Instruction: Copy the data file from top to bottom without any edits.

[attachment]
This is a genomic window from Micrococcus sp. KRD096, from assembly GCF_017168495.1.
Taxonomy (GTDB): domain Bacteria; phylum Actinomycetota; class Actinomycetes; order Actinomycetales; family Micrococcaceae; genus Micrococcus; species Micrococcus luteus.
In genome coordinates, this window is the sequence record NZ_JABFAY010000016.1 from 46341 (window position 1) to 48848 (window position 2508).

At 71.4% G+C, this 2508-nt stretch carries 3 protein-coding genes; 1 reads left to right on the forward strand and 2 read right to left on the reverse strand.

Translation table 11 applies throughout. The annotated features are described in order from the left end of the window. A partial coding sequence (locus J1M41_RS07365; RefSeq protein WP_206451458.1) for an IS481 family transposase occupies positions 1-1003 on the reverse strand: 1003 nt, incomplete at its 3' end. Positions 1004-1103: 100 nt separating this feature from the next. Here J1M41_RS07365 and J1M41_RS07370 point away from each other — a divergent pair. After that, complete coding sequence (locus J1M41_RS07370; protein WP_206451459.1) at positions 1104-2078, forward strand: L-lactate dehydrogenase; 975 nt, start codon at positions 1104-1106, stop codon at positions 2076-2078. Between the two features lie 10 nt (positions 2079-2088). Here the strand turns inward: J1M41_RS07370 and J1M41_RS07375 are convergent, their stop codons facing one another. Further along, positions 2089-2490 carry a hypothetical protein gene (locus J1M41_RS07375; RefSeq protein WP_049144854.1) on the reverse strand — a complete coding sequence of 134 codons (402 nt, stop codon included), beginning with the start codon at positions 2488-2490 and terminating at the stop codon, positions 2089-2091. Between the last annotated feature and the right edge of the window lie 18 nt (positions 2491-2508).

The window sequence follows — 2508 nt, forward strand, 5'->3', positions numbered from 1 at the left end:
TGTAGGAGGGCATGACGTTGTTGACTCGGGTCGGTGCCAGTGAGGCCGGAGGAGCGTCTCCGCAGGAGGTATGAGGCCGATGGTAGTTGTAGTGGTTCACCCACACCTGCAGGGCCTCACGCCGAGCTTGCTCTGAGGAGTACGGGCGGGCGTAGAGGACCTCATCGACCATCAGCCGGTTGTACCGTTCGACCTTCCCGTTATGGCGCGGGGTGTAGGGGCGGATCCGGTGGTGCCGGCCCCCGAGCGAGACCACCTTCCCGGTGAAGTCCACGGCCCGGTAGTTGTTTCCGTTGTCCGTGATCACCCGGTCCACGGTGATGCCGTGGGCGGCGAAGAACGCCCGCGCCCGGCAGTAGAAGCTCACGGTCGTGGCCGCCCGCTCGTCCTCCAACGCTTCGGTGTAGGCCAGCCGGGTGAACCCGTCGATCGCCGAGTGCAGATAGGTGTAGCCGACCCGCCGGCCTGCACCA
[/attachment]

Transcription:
This is a genomic window from Micrococcus sp. KRD096, from assembly GCF_017168495.1.
Taxonomy (GTDB): domain Bacteria; phylum Actinomycetota; class Actinomycetes; order Actinomycetales; family Micrococcaceae; genus Micrococcus; species Micrococcus luteus.
In genome coordinates, this window is the sequence record NZ_JABFAY010000016.1 from 46341 (window position 1) to 48848 (window position 2508).

At 71.4% G+C, this 2508-nt stretch carries 3 protein-coding genes; 1 reads left to right on the forward strand and 2 read right to left on the reverse strand.

Translation table 11 applies throughout. The annotated features are described in order from the left end of the window. A partial coding sequence (locus J1M41_RS07365; RefSeq protein WP_206451458.1) for an IS481 family transposase occupies positions 1-1003 on the reverse strand: 1003 nt, incomplete at its 3' end. Positions 1004-1103: 100 nt separating this feature from the next. Here J1M41_RS07365 and J1M41_RS07370 point away from each other — a divergent pair. After that, complete coding sequence (locus J1M41_RS07370; protein WP_206451459.1) at positions 1104-2078, forward strand: L-lactate dehydrogenase; 975 nt, start codon at positions 1104-1106, stop codon at positions 2076-2078. Between the two features lie 10 nt (positions 2079-2088). Here the strand turns inward: J1M41_RS07370 and J1M41_RS07375 are convergent, their stop codons facing one another. Further along, positions 2089-2490 carry a hypothetical protein gene (locus J1M41_RS07375; RefSeq protein WP_049144854.1) on the reverse strand — a complete coding sequence of 134 codons (402 nt, stop codon included), beginning with the start codon at positions 2488-2490 and terminating at the stop codon, positions 2089-2091. Between the last annotated feature and the right edge of the window lie 18 nt (positions 2491-2508).

The window sequence follows — 2508 nt, forward strand, 5'->3', positions numbered from 1 at the left end:
TGTAGGAGGGCATGACGTTGTTGACTCGGGTCGGTGCCAGTGAGGCCGGAGGAGCGTCTCCGCAGGAGGTATGAGGCCGATGGTAGTTGTAGTGGTTCACCCACACCTGCAGGGCCTCACGCCGAGCTTGCTCTGAGGAGTACGGGCGGGCGTAGAGGACCTCATCGACCATCAGCCGGTTGTACCGTTCGACCTTCCCGTTATGGCGCGGGGTGTAGGGGCGGATCCGGTGGTGCCGGCCCCCGAGCGAGACCACCTTCCCGGTGAAGTCCACGGCCCGGTAGTTGTTTCCGTTGTCCGTGATCACCCGGTCCACGGTGATGCCGTGGGCGGCGAAGAACGCCCGCGCCCGGCAGTAGAAGCTCACGGTCGTGGCCGCCCGCTCGTCCTCCAACGCTTCGGTGTAGGCCAGCCGGGTGAACCCGTCGATCGCCGAGTGCAGATAGGTGTAGCCGACCCGCCGGCCTGCACCA